Attendees will have the chance to participate in a raffle and silent auction as well. Raffle tickets are $5 each or five for $20.

The money raised from the event will benefit the Susan G. Komen Foundation and the Step Sisters organization, both of which help women battling breast cancer.

Event sponsors include Scout and Molly’s Boutique, Hyatt Reston, Reston Town Center, Reston Hospital Center and Washington Radiology.

People who have questions or want to donate items for the auctions can call Jane Abraham at 703-362-5860.

Photos via Runway to the Cure/Facebook


Book lovers can get their hands on thousands of used books at the Friends of the Reston Regional Library’s semi-annual sale this weekend.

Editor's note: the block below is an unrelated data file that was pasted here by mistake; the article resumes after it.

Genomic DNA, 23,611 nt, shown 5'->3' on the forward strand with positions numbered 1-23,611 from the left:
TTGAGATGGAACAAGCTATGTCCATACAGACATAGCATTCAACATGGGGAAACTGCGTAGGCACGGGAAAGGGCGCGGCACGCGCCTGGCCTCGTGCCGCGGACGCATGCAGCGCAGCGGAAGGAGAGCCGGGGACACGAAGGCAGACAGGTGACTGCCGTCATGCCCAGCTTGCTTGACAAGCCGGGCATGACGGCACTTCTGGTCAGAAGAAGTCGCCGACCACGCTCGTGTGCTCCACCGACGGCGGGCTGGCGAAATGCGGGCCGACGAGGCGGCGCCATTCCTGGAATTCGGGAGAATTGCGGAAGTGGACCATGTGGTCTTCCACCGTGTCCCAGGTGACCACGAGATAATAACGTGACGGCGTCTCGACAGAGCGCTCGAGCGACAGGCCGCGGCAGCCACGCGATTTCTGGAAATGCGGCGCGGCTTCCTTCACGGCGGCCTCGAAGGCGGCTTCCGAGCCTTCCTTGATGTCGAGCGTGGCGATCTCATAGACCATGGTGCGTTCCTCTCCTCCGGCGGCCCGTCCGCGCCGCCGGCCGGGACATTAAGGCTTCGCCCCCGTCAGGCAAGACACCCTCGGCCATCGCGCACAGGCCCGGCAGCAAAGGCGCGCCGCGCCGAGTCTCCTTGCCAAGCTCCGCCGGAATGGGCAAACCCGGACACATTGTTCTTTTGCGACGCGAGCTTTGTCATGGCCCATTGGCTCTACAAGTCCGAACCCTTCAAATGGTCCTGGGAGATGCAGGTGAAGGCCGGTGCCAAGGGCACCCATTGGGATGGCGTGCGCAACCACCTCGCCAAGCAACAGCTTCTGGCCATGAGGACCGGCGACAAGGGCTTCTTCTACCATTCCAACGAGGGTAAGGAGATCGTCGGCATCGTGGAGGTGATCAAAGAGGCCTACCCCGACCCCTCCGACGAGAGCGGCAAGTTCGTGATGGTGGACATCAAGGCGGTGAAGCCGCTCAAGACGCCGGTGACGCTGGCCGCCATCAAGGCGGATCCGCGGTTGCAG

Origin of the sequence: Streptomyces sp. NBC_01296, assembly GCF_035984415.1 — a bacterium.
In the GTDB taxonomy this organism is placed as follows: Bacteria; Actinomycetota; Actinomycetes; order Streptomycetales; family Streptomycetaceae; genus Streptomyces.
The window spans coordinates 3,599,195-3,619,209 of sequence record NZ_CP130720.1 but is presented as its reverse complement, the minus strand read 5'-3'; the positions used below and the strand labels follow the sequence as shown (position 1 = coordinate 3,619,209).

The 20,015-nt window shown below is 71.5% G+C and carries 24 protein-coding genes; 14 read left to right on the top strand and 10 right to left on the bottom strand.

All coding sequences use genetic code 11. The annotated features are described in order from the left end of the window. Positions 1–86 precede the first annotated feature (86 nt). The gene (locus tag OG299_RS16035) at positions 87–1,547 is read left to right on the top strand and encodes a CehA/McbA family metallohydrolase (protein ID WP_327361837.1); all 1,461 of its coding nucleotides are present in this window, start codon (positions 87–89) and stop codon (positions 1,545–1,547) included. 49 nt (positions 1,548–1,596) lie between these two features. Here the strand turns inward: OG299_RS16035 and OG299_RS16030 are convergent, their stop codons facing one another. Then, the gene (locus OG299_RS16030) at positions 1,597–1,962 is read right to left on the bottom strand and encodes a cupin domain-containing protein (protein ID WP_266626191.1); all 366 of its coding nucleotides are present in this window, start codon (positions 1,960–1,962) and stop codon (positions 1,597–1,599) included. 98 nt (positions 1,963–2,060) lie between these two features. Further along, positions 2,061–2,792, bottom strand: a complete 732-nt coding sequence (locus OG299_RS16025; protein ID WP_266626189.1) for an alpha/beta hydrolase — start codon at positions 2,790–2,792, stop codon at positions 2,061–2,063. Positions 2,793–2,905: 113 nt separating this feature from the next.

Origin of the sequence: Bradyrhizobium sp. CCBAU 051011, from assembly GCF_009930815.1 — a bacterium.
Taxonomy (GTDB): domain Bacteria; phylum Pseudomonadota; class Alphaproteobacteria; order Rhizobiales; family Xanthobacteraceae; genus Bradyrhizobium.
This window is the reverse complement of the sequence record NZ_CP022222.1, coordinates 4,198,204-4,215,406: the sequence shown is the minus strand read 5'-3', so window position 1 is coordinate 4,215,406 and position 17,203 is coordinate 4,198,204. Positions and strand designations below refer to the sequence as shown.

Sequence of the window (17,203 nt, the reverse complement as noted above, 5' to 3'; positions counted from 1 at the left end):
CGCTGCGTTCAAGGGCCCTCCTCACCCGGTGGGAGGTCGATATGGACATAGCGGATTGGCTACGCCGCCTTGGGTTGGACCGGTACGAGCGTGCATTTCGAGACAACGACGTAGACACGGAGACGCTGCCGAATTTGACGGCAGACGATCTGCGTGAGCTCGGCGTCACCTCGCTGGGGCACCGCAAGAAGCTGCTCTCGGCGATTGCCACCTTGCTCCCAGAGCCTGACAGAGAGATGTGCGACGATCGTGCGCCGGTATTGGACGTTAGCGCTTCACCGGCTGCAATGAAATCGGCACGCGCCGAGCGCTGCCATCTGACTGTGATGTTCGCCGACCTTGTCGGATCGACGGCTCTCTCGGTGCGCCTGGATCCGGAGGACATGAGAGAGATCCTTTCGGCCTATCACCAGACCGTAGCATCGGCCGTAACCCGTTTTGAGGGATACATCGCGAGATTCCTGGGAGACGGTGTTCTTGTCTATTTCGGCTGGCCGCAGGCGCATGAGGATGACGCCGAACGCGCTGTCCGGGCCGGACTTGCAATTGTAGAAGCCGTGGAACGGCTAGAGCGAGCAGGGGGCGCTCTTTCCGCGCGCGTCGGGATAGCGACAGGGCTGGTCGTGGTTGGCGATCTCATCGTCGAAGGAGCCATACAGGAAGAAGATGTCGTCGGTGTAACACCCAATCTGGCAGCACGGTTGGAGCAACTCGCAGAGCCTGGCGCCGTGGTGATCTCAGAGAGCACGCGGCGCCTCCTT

Although the spring sale started on Thursday for the public, the event continues today through 5 p.m., on Saturday from 10 a.m. to 4 p.m. and on Sunday from noon to 3:30 p.m. at Reston Regional Library (11925 Bowman Towne Drive).

No children’s books will be offered at the sale. The next book sale is in mid-August right before the next school year begins.

Tomorrow (May 4)

  • Reston Pet Fiesta (10 a.m. to 4 p.m.) — Dogs and their owners can enjoy this outdoor festival at Reston Town Center. The free event brings together businesses, rescue groups and pet owners for activities, demonstrations and entertainment.
  • Spring Festival (1-5 p.m.) — Enjoy entertainment, animals, craft making for kids, and displays from local environmental groups at the Walker Nature Center (11450 Glade Drive). An animal show, interactive performance and puppet show are also planned.